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2012 Google Summer of Code Students and Projects announced

Sigurd Magnusson is one of SilverStripe’s three co-founders.

Tagged gsoc

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by Sigurd Magnusson

Posted 24 April 2012

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Sigurd Magnusson is one of SilverStripe’s three co-founders. Sig is based in Wellington, New Zealand and works full-time at the SilverStripe headquarters. His efforts are focused on sales, marketing and fostering the open source community.

Google is funding seven talented university students to work on projects to improve SilverStripe CMS. This gives students a highly educative programming experience, and helps further our software immensely. We're very excited, although I'm sure the students are even more so: they only learnt hours ago they've been accepted!

This is all part of the annual Google Summer of Code, whereby over 1200 university students all over the planet are given several months experience working on and contributing to 180 open source projects. It's a highly competitive programme; Google assigned us seven projects to fill and we had four times that number in applications.

The development of all projects will be performed in the open, with the resulting code released under an open source license. Over the coming weeks the project ideas will be refined, with code being written from late May to mid August. Keep an eye out on the github wiki and silverstripe-dev to keep an eye on what's happening and to contribute your own input. We'll post updates periodically to this blog. The seven projects (in alphabetical order of title) are:

1. Content Personalization and Targeting Module

Create a new module to personalise website content for different users. Users might be differentiated by such things as geographic location, in-bound keywords, in-site browsing activity, OS, browser, device, etc. The CMS will support multiple forms of content being written and match content with given users to create a personalised experience.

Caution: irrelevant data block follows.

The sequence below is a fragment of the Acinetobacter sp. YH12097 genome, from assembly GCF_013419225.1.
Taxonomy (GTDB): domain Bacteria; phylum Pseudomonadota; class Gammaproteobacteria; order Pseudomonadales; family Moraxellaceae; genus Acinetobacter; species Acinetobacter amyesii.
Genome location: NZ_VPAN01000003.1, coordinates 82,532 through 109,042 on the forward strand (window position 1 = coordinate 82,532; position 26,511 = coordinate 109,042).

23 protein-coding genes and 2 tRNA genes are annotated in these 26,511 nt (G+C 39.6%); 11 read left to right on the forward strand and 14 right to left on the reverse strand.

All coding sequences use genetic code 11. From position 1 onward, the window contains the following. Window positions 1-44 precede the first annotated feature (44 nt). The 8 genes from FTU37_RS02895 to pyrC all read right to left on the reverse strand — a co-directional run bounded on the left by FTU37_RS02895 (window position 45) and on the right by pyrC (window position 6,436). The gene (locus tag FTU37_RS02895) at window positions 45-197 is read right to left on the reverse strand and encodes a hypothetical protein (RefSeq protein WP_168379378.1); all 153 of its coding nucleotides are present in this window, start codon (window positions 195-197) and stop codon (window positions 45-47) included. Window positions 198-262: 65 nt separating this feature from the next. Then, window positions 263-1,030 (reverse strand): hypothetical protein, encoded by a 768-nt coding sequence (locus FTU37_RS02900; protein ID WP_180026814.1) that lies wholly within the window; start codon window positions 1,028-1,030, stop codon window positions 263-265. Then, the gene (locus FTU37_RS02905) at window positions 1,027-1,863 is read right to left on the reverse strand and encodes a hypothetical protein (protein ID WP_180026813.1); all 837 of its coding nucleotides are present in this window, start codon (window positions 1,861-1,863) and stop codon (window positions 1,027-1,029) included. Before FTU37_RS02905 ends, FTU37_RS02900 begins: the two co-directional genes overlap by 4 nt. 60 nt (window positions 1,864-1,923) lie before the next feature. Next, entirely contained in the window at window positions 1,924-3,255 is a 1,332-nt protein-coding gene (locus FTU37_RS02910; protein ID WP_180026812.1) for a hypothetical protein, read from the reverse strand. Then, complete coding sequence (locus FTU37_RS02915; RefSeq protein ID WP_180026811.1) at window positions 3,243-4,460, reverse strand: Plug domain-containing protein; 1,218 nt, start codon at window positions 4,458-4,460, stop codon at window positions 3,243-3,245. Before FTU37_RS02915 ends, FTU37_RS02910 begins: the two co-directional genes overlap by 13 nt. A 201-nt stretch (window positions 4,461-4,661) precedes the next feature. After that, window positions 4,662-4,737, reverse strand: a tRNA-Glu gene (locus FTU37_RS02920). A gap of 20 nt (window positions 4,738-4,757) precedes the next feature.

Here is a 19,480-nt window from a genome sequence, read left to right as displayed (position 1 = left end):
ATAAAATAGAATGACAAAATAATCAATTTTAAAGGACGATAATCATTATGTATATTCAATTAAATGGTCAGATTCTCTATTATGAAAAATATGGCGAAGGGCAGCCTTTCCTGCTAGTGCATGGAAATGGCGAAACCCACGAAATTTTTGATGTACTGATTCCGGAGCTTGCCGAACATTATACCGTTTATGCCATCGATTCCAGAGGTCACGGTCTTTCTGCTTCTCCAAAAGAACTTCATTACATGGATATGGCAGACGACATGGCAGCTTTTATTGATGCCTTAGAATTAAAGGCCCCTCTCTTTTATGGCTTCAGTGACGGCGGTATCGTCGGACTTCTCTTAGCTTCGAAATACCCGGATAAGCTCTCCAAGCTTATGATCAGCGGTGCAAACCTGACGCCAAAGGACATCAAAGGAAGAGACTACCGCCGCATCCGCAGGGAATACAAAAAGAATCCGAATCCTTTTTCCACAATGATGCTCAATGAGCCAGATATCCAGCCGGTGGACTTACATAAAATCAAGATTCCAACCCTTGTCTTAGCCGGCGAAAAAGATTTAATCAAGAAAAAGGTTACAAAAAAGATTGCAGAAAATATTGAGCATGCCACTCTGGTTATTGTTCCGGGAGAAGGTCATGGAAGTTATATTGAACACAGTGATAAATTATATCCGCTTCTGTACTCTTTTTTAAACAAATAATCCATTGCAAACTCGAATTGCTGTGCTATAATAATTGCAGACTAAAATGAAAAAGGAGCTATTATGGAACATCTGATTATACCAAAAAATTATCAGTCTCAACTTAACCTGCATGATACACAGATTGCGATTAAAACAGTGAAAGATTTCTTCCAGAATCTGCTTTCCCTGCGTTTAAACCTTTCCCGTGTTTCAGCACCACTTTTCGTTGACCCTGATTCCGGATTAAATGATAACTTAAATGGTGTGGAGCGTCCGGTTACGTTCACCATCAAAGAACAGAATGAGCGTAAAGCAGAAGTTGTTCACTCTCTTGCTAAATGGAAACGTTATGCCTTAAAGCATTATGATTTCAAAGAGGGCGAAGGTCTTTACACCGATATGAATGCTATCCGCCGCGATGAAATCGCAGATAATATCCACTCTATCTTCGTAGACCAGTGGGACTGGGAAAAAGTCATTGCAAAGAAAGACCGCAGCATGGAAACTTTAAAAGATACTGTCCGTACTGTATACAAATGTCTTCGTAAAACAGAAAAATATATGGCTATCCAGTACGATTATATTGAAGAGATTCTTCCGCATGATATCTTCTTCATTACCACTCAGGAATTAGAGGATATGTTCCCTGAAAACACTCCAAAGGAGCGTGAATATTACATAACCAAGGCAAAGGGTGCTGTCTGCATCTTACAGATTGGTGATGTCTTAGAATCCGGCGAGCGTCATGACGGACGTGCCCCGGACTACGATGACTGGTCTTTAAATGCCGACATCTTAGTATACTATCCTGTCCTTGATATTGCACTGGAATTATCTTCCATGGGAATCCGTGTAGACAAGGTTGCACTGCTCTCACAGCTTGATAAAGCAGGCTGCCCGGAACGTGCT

Student: Yuki Awano (Japan)

Mentored by: Philipp Krenn (Austria)

2. Form and Model Validation

Forms are one of the most important parts of every framework/CMS. The validation layer of SilverStripe isn't very flexible and doesn't handle complex scenarios well. The goal of the project is to allow easy and powerful validation tools on both server and browser side.

Student: Wojtek Szkutnik (Poland)

Mentored by: Matuesz Uzdowski and Sean Harvey (SilverStripe Ltd, New Zealand)

3. Improve Behaviour Testing Framework and Test Suite

SilverStripe has a decent coverage of unit tests, but these typically focus on the technical aspects of the software and don't examine the CMS/framework from the user perspective. The goal of the project is to introduce acceptance tests that simulate user behaviour in the system and check common actions.

Student: Michal Ochman (Poland)

Mentored by: Ingo Schommer (SilverStripe Ltd, Germany)

4. Improve Developer Ergonomics

SilverStripe has a set of features to support developers. However, these features depend on manually adding GET parameters to the URL. The goal of this proposal is to make the tools available at a central, easy to find location in form of a developer toolbar, and to improve a logging mechanism useful for debugging.

Student: Jakob Kristoferitsch (Austria)

Mentored by: Mark Stephens (SilverStripe Ltd, New Zealand)

5. Improve Payment module

Improve API, structure and testing for the existing payment module, and support more payment gateways. The scope is to be further collaborated on by various community members involved in SilverStripe's ecommerce capabilities.

Student: Ryan Dao (Singapore)

Mentored by: Frank Mullenger (New Zealand)

6. Improve Module and Widgets pages

The functionality of modules and widgets download pages at is minimal and can be significantly improved. Searching, browsing, and how modules are linked to code repositories will be enhanced.

Student: Vikas Srivastava (India)

Mentored by: Aaron Carlino aka UncleCheese (USA)

7. Module System Refactoring

Currently there's no way to define dependencies of modules, organise them into subfolders or easily submit them to a central repository. Using the newly popular composer/packagist pair, allow module authors to define dependency metadata for a module inside a JSON file and enable versioning to be inferred from source control. This will simplify the installation and management of modules.

Student: Andrew Short (Australia)

Mentored by: Marcus Nyeholt (SilverStripe Pty, Australia)